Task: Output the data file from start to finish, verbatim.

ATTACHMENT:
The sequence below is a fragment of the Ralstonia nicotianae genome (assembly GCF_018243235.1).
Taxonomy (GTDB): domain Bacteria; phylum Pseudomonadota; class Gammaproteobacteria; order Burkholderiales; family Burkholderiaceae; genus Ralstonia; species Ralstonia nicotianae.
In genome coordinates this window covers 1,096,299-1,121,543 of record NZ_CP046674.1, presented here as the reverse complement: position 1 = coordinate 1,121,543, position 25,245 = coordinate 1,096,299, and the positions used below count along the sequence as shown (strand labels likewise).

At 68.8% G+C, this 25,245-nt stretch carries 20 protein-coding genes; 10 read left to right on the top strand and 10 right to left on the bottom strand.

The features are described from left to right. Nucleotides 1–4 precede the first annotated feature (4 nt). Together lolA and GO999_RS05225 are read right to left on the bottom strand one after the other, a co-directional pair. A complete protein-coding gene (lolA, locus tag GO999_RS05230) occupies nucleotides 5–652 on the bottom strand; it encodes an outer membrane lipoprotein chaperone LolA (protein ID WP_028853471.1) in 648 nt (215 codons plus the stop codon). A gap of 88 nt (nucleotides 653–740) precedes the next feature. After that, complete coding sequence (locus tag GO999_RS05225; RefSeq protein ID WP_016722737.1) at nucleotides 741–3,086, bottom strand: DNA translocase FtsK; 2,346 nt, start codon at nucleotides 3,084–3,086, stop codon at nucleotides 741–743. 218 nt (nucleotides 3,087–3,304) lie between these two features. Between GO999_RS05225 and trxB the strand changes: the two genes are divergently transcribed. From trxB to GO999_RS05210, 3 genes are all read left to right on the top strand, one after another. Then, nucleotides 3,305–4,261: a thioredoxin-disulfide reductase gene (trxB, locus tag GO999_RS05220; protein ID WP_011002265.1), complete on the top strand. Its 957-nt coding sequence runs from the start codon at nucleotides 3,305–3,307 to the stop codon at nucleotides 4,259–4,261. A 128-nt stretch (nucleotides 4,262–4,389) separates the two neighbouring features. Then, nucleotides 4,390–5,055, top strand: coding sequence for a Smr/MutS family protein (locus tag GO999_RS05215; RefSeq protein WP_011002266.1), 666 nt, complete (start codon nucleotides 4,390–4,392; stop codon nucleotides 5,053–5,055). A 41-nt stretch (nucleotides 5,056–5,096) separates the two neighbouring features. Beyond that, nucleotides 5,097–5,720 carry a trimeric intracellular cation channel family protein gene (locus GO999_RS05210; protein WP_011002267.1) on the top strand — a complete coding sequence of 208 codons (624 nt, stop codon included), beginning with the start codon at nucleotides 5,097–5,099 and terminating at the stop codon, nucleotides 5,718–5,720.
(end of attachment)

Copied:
The sequence below is a fragment of the Ralstonia nicotianae genome (assembly GCF_018243235.1).
Taxonomy (GTDB): domain Bacteria; phylum Pseudomonadota; class Gammaproteobacteria; order Burkholderiales; family Burkholderiaceae; genus Ralstonia; species Ralstonia nicotianae.
In genome coordinates this window covers 1,096,299-1,121,543 of record NZ_CP046674.1, presented here as the reverse complement: position 1 = coordinate 1,121,543, position 25,245 = coordinate 1,096,299, and the positions used below count along the sequence as shown (strand labels likewise).

At 68.8% G+C, this 25,245-nt stretch carries 20 protein-coding genes; 10 read left to right on the top strand and 10 right to left on the bottom strand.

The features are described from left to right. Nucleotides 1–4 precede the first annotated feature (4 nt). Together lolA and GO999_RS05225 are read right to left on the bottom strand one after the other, a co-directional pair. A complete protein-coding gene (lolA, locus tag GO999_RS05230) occupies nucleotides 5–652 on the bottom strand; it encodes an outer membrane lipoprotein chaperone LolA (protein ID WP_028853471.1) in 648 nt (215 codons plus the stop codon). A gap of 88 nt (nucleotides 653–740) precedes the next feature. After that, complete coding sequence (locus tag GO999_RS05225; RefSeq protein ID WP_016722737.1) at nucleotides 741–3,086, bottom strand: DNA translocase FtsK; 2,346 nt, start codon at nucleotides 3,084–3,086, stop codon at nucleotides 741–743. 218 nt (nucleotides 3,087–3,304) lie between these two features. Between GO999_RS05225 and trxB the strand changes: the two genes are divergently transcribed. From trxB to GO999_RS05210, 3 genes are all read left to right on the top strand, one after another. Then, nucleotides 3,305–4,261: a thioredoxin-disulfide reductase gene (trxB, locus tag GO999_RS05220; protein ID WP_011002265.1), complete on the top strand. Its 957-nt coding sequence runs from the start codon at nucleotides 3,305–3,307 to the stop codon at nucleotides 4,259–4,261. A 128-nt stretch (nucleotides 4,262–4,389) separates the two neighbouring features. Then, nucleotides 4,390–5,055, top strand: coding sequence for a Smr/MutS family protein (locus tag GO999_RS05215; RefSeq protein WP_011002266.1), 666 nt, complete (start codon nucleotides 4,390–4,392; stop codon nucleotides 5,053–5,055). A 41-nt stretch (nucleotides 5,056–5,096) separates the two neighbouring features. Beyond that, nucleotides 5,097–5,720 carry a trimeric intracellular cation channel family protein gene (locus GO999_RS05210; protein WP_011002267.1) on the top strand — a complete coding sequence of 208 codons (624 nt, stop codon included), beginning with the start codon at nucleotides 5,097–5,099 and terminating at the stop codon, nucleotides 5,718–5,720.